Heartfelt praise and gratitude, thou saucy soul who affixed the upside-down penis sticker to the mailbox down the street. You give me strength. You give me hope – hope that, even in these debased and conforming times, even as the road before me narrows, straightens, and becomes ever more monotonous, even as each day’s food and music tastes and sounds the same; still there frolics the subtle prankster, still there sports the creative, visionary vandal. You render the common unique. You alter the uniform, making it irregular and baroque. With you lurking, I have no fear. With you on the loose, I might relax. Bless thee, Holy Pervert, for by you, we are all saved.
This book reveals what it’s like to be married to a mad genius. The author, “Sissy” Grinstead Anderson was Walter Anderson’s long-suffering wife. The text is her own reconstruction of diaries she’d previously burned, a fact which may convey a bit of the ambivalence she must have felt about sharing the fraught experience of her marriage. Evidently, she decided in the end on complete candor, and the result is very powerful.
Anderson remains my favorite artist, despite what I learned from reading this book. I suppose my prior understanding of him was that of a tourist (I am a frequent visitor to his namesake art museum in his adopted hometown of Ocean Springs, Mississippi), and I would often describe him to friends as a little “touched.” I learn from Sissy’s account, however, that he was neglectful and violent, far beyond what one would expect from an amiable eccentric. Perhaps this book will lead some readers to obsess on whether it’s permissible to enjoy his art, considering what a terrible husband (and father) he was; but I don’t believe the human experience is so neat, and the paradox is fitting that a man whose art has made me feel euphoric was also the creator of great pain and trouble for his own family.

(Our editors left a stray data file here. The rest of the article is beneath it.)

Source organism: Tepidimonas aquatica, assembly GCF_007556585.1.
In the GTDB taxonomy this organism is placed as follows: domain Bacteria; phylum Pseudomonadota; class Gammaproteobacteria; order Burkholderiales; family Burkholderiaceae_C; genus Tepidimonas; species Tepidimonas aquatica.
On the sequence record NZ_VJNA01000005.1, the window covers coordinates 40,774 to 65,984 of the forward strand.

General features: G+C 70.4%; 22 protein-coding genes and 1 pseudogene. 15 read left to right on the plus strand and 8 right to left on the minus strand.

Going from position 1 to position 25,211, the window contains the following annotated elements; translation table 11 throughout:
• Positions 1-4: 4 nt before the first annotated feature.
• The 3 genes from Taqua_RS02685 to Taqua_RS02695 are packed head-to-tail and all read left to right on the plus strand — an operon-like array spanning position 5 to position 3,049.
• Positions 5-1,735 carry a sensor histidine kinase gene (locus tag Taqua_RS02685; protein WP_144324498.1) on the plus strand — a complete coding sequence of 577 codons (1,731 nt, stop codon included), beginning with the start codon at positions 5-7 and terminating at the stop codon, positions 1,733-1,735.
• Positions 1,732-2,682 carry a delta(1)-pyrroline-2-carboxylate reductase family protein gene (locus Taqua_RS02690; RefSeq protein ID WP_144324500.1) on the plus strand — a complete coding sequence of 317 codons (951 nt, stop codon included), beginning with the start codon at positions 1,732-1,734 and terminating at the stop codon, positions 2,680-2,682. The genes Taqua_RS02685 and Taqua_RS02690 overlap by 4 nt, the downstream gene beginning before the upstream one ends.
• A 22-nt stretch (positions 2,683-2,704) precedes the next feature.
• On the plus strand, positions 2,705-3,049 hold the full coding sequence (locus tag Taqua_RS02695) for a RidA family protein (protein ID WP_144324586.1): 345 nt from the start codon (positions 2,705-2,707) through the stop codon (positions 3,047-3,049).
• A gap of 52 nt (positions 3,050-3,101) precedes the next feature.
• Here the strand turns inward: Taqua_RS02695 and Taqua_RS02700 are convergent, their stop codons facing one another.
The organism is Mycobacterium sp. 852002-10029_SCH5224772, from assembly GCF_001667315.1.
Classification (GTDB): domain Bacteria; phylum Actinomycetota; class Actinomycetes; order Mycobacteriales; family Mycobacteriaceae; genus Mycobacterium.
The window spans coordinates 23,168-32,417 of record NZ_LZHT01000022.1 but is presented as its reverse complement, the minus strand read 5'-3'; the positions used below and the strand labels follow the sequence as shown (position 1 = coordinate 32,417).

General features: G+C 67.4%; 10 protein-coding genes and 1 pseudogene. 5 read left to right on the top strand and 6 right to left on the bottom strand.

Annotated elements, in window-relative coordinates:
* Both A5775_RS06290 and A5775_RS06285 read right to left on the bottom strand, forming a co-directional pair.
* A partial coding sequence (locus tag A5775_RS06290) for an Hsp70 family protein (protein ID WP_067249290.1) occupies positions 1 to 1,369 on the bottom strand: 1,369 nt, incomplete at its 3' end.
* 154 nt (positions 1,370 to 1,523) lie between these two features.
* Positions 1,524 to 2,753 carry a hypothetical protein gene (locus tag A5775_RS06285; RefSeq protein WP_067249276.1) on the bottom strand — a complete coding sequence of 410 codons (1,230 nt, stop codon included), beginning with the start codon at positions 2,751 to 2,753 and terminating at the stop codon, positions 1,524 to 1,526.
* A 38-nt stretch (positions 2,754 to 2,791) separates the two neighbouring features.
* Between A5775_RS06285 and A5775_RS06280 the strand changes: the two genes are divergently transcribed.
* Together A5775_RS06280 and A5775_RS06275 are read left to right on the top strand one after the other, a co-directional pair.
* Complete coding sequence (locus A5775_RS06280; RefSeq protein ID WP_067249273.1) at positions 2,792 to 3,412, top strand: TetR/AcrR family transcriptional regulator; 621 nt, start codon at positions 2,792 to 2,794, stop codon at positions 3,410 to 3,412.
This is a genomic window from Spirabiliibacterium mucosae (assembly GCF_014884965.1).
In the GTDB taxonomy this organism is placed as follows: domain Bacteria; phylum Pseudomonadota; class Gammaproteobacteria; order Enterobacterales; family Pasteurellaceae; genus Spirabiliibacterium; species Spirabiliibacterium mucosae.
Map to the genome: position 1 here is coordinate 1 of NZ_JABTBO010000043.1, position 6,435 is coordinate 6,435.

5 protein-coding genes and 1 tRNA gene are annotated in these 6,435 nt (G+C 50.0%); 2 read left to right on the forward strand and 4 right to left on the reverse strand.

Accordingly, one of my favorite parts of the book is toward the end, after the death of Walter (known as Bob), when Sissy, on exploring the house where he lived alone, discovers the “little room” (preserved and on display at the Walter Anderson Museum of Art), which he’d consecrated as a temple to the sun, replete with murals showing all God’s creation in its fluttering, creeping, and crawling sublimity. “The room is full of the presence of the Creator,” Sissy writes, “not the artist, although he is surely there, but God.”
Bob had kept the room padlocked. (p. 175)
Elsewhere: “I know now that the alienated must seek forever the means of reentry into the world of man. Bob was seeking, for some reason, through the simpler world of animals. ‘Dogs, cats, birds are holes in heaven through which man may pass,’ he said.” (p. 84)